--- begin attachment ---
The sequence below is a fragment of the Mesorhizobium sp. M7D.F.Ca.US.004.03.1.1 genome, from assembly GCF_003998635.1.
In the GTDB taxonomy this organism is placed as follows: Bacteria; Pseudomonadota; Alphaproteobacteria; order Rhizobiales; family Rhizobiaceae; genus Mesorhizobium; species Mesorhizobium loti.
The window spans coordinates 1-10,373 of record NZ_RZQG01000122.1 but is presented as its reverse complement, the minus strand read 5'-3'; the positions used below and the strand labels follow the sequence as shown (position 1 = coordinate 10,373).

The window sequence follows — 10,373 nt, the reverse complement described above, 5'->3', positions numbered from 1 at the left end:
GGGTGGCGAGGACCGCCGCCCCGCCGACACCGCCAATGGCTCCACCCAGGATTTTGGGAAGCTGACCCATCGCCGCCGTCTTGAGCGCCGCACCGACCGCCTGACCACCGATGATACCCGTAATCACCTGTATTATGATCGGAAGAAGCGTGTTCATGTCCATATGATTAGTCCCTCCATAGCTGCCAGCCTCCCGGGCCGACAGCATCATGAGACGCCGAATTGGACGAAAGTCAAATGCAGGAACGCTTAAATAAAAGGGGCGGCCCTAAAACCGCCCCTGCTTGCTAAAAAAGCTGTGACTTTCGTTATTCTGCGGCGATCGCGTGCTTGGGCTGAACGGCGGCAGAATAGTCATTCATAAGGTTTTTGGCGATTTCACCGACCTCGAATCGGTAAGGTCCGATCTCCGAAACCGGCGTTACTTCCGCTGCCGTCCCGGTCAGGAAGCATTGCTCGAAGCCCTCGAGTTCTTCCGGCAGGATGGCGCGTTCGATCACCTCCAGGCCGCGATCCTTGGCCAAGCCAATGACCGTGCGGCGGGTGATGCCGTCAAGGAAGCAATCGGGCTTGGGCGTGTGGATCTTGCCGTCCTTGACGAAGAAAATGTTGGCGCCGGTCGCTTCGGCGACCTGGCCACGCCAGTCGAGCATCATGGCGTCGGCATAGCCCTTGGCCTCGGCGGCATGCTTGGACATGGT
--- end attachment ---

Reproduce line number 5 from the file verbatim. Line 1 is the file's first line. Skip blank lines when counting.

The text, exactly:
GGGTGGCGAGGACCGCCGCCCCGCCGACACCGCCAATGGCTCCACCCAGGATTTTGGGAAGCTGACCCATCGCCGCCGTCTTGAGCGCCGCACCGACCGCCTGACCACCGATGATACCCGTAATCACCTGTATTATGATCGGAAGAAGCGTGTTCATGTCCATATGATTAGTCCCTCCATAGCTGCCAGCCTCCCGGGCCGACAGCATCATGAGACGCCGAATTGGACGAAAGTCAAATGCAGGAACGCTTAAATAAAAGGGGCGGCCCTAAAACCGCCCCTGCTTGCTAAAAAAGCTGTGACTTTCGTTATTCTGCGGCGATCGCGTGCTTGGGCTGAACGGCGGCAGAATAGTCATTCATAAGGTTTTTGGCGATTTCACCGACCTCGAATCGGTAAGGTCCGATCTCCGAAACCGGCGTTACTTCCGCTGCCGTCCCGGTCAGGAAGCATTGCTCGAAGCCCTCGAGTTCTTCCGGCAGGATGGCGCGTTCGATCACCTCCAGGCCGCGATCCTTGGCCAAGCCAATGACCGTGCGGCGGGTGATGCCGTCAAGGAAGCAATCGGGCTTGGGCGTGTGGATCTTGCCGTCCTTGACGAAGAAAATGTTGGCGCCGGTCGCTTCGGCGACCTGGCCACGCCAGTCGAGCATCATGGCGTCGGCATAGCCCTTGGCCTCGGCGGCATGCTTGGACATGGT